The gains are evaluated using spectral decompositions of the covariance matrix of the field in the desired null. As far as the computations to be discussed are concerned, it is sufficient to assume that the field is centered at broadside. Off-broadside fields are suppressed by appropriate steering delays produced by delay elements 12-1 through 12-n.
Gains can be evaluated taking any of several matrices as a starting point. The common feature in all these matrices is that the width of their eigenvalue spectrum increases with increasing frequency and/or sector width to be suppressed. For the sake of illustration, we shall consider a linear array of length L consisting of n sensors with spacing rkl between the kth and l-th sensor.
Assume that an angular sector centered at broadside and spanning an angle 2θ must be suppressed. Let
α = 2 (L/λ) sin θ, (1)
where λ is the acoustic wavelength at frequency f. We consider the matrix Q(α) with (k,l) - element, ##EQU1## The matrix Q(α) is the covariance matrix, at frequency f, of a random field generated by a spherically uniform source distribution but limited to within the sector. Q(α) has the spectral representation, ##EQU2## where the eigenvalues ar are real and non-negative and the eigenvectors ur are all real. The number of nonsteerable beams to be used is essentially the number of eigenvalues in (3) collectively representing most of the energy in the interferer noise field. This number depends on the sector width and on the maximum frequency at which this width must be maintained. Let αmax be the corresponding value of α(see (1)).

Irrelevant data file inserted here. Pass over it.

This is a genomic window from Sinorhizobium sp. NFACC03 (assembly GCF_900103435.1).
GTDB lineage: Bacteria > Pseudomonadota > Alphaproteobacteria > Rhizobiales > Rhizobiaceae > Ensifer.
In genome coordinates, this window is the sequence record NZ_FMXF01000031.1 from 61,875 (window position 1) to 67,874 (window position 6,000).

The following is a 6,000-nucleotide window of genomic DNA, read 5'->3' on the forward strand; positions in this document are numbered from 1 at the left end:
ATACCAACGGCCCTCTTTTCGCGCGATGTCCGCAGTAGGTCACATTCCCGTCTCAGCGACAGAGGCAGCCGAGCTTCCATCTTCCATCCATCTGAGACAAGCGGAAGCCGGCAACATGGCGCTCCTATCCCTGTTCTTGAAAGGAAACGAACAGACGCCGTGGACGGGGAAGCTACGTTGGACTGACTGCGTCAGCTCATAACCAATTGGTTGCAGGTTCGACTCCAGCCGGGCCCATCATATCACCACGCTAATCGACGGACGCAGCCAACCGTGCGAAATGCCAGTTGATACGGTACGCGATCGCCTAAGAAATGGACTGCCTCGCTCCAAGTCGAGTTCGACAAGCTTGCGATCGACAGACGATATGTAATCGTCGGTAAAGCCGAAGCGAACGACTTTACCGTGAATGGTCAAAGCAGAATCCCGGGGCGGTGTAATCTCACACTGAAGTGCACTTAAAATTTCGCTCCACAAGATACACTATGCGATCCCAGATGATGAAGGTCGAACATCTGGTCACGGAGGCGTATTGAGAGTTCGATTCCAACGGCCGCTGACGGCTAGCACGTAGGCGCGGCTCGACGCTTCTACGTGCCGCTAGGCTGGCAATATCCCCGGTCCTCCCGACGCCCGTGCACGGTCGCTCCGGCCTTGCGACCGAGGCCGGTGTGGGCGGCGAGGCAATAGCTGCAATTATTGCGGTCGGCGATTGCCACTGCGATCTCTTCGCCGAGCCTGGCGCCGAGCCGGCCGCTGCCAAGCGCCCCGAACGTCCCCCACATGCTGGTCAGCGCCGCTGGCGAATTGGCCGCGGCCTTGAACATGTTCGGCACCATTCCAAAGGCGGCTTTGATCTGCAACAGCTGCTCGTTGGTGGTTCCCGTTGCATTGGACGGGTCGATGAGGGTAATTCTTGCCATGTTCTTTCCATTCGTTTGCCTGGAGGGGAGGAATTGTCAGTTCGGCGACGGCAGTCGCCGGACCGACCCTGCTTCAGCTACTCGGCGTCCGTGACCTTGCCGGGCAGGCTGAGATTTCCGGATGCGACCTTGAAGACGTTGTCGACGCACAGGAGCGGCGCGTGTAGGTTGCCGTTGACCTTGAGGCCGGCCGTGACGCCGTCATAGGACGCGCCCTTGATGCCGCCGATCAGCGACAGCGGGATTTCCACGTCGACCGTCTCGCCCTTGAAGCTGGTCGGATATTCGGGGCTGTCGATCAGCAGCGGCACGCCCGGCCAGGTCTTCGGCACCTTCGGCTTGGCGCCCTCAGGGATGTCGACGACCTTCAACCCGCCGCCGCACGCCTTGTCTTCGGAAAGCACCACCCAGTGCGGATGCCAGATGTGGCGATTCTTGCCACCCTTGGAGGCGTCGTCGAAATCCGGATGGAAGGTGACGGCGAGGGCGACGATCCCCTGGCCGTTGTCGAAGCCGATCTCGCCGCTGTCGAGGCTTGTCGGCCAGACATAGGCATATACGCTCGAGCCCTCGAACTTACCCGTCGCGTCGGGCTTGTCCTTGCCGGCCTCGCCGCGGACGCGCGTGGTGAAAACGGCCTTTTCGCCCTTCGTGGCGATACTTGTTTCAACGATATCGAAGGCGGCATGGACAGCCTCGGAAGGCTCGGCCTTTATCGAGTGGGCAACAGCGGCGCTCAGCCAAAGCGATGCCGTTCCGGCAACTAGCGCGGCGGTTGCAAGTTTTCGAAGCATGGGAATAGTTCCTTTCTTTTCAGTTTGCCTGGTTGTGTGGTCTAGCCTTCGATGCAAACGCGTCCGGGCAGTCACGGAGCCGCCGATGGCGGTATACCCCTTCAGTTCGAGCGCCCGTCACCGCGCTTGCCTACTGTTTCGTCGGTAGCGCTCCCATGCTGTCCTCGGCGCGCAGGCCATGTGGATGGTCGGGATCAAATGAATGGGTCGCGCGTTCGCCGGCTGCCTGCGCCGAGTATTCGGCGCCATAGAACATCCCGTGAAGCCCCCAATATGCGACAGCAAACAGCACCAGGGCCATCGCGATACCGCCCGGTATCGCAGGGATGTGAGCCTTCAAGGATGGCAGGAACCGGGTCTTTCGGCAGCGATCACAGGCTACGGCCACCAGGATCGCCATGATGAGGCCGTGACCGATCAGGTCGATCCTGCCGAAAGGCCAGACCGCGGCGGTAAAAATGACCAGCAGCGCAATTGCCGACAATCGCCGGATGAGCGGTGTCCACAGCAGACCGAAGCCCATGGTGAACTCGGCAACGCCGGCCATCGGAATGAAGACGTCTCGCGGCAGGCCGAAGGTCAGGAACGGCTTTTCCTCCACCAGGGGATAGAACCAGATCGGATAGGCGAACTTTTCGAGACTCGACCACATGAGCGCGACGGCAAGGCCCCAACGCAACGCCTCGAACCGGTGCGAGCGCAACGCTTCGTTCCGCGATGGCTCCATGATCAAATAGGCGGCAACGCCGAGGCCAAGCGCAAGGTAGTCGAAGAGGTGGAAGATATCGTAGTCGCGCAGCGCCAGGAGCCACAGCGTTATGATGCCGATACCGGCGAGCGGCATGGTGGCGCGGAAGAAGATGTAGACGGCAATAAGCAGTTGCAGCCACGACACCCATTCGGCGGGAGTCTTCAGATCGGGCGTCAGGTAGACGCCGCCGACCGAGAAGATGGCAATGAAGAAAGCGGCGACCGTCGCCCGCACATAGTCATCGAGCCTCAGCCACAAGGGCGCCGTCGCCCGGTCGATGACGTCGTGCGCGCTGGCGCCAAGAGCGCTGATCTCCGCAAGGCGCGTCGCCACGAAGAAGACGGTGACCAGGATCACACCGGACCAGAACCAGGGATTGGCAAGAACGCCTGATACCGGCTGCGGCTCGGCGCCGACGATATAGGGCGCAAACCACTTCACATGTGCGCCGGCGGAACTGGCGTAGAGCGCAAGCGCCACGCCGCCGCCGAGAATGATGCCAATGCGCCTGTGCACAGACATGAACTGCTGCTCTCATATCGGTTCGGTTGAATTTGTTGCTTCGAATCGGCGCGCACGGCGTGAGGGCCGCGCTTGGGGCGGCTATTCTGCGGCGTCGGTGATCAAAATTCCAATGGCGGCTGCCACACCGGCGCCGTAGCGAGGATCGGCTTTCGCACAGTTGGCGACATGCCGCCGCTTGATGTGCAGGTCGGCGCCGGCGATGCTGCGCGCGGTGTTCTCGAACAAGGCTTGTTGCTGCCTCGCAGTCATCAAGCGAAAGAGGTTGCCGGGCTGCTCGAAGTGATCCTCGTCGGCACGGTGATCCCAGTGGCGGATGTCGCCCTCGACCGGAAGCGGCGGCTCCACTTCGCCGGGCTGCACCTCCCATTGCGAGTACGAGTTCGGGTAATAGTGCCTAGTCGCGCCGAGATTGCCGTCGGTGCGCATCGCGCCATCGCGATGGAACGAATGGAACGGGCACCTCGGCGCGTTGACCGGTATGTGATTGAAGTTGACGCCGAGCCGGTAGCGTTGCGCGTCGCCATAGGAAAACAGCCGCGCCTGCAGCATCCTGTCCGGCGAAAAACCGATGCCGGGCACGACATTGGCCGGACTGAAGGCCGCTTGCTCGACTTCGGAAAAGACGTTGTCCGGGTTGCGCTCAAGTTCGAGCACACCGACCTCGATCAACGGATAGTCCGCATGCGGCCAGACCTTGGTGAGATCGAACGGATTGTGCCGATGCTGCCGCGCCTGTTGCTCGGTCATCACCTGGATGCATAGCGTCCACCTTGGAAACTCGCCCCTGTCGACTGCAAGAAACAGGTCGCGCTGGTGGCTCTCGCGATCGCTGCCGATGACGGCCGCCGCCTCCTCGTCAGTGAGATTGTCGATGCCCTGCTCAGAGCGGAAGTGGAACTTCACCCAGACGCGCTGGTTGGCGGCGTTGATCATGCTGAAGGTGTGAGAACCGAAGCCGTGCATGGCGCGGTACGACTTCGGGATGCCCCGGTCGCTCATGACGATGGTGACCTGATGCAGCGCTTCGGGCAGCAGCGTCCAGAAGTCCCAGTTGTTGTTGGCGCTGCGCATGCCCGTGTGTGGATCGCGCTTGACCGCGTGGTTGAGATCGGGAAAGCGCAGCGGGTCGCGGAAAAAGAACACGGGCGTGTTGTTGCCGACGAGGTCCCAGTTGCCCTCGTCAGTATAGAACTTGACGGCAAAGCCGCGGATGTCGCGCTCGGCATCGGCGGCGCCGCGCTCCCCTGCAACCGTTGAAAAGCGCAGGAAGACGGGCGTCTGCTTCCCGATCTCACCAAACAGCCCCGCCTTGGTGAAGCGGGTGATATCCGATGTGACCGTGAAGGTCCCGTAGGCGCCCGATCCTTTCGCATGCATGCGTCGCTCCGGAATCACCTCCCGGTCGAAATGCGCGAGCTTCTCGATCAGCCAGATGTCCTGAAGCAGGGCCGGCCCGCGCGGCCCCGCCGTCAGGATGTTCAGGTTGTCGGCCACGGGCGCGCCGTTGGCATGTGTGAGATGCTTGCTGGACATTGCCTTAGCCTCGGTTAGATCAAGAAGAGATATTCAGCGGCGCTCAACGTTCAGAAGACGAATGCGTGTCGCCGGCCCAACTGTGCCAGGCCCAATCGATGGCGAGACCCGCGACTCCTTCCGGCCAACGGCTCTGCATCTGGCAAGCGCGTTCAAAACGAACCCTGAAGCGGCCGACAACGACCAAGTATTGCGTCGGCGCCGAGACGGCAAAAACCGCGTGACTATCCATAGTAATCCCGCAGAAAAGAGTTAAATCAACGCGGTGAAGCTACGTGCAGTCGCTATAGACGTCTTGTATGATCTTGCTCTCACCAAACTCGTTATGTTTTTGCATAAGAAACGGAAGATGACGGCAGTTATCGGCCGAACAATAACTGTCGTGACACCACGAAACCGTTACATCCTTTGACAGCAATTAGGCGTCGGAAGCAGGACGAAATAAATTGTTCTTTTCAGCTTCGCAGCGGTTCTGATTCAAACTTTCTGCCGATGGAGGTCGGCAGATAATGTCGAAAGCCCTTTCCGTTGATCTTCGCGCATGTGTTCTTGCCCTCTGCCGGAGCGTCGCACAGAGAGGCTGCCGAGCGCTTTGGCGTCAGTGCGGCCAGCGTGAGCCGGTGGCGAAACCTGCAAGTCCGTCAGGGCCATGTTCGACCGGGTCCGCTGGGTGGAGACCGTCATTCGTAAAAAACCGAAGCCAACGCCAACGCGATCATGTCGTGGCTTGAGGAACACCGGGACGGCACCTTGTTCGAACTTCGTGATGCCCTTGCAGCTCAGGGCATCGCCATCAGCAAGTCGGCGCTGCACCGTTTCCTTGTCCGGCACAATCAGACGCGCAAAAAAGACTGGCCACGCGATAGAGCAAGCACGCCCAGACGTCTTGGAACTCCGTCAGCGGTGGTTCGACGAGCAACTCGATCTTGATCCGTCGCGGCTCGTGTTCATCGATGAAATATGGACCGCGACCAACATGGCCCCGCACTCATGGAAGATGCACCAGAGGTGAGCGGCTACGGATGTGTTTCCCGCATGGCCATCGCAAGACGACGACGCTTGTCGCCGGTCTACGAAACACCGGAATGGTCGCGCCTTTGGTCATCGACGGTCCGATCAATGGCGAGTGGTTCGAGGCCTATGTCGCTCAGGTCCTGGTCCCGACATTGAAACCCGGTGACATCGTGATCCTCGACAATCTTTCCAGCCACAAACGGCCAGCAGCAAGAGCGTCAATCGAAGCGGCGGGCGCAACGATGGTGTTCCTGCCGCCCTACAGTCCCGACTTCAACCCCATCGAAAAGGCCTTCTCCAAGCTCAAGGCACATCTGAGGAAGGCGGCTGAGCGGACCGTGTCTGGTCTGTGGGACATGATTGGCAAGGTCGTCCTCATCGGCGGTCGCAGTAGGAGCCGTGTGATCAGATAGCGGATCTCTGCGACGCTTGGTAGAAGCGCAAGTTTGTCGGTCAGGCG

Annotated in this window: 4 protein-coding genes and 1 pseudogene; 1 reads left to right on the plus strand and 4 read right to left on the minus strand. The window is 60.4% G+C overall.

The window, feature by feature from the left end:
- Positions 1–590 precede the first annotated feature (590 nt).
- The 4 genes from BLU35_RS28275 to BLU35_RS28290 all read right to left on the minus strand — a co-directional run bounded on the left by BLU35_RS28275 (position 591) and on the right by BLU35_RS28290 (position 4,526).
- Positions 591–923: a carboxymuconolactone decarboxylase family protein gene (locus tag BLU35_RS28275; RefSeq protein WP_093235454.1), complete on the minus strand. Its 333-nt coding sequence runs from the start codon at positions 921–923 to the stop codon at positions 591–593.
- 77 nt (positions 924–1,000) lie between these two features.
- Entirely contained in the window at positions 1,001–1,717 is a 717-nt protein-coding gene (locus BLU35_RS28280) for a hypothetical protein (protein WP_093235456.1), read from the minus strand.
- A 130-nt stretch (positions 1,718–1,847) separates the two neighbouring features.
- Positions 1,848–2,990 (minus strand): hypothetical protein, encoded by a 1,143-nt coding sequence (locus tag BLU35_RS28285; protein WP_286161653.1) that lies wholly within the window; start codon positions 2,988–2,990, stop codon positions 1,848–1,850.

In the computational procedures to be outlined, we shall only retain those terms in (3) commensurate with the maximum required suppression. The maximum achievable suppression ρmax keeping only the first p terms in (3) is given by, ##EQU3## Thus, with ρmax specified, (4) gives the integer p.
We now introduce a slightly different notation to facilitate the description of the required computational steps. For α = αmax = αp, we write (3) as ##EQU4## Thus, the eigenvalues apr and eigenvectors upr, r = 1,2,3, . . . , n, correspond to the value αp of α; let, ε = app.
The shading factors are now computed as outlined in the steps below.
1. Determine the value αs of α for which the matrix Q(α) has its sth eigenvalue equal to ε; s = p-1, p-2, . . . , 3, 2. Obtain the corresponding spectral decomposition of Q(αs), ##EQU5## The notation used in (6) is similar to that used in (5). We thus have, a22 = a33 = . . . = app = ε.
2. Construct the sequence of matrices Us, s = 2,3, . . . ,p, where Us is defined as,
Us = (us1 us2 . . . uss).
3. Construct the sequence of matrices Vs, s = 2,3, . . . ,p, according to the relations,
Vp = Up,
Vs -1 = Vs (Vs ' Vs)- 1 Vs ' Us -1,
s = p, p-1, . . . ,3.
Denote the rth column of Vs by vsr,
Vs = (vs1 vs2. . . vss),
s = 2, 3, . . . ,p.
4. Compute the vectors g1 and g2 according to, ##EQU6## where |vsr | denotes the length of the vector vsr. Define the matrix G2 as,
G2 = (g1 g2)
Perform steps 5 and 6 for s = 3, 4, . . . ,p.
5. Among the vectors vs1, vs2, . . . ,vss, find the vecotr for which the quantity ##EQU7## is the smallest; denote the resulting vector by cs.
6. Compute gs using ##EQU8## and define
Gs = (Gs -1 ↑ gs).
The gains capable of suppressing a sector of width 2θ up to frequency fmax are the elements of the matrix Gp. In particular, the gains associated with the sth nonsteerable beam are the components of the vector gs, for s = 1, 2, 3, . . . ,p.
|1||*||anderson V. C., "Dicanne, A Realizable Adaptive Process," The Jn. of the Acoustical Soc. of America, vol. 45, No. 2, pp. 398-405, 343-854.|
|2||*||Winder A. A., "Sonar System Technology," IEEE Transactions on Sonics & Ultrasonics, vol. SU-22, No. 5, pp. 308-312.|
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|U.S. Classification||342/368, 367/126, 342/375, 367/123, 342/371|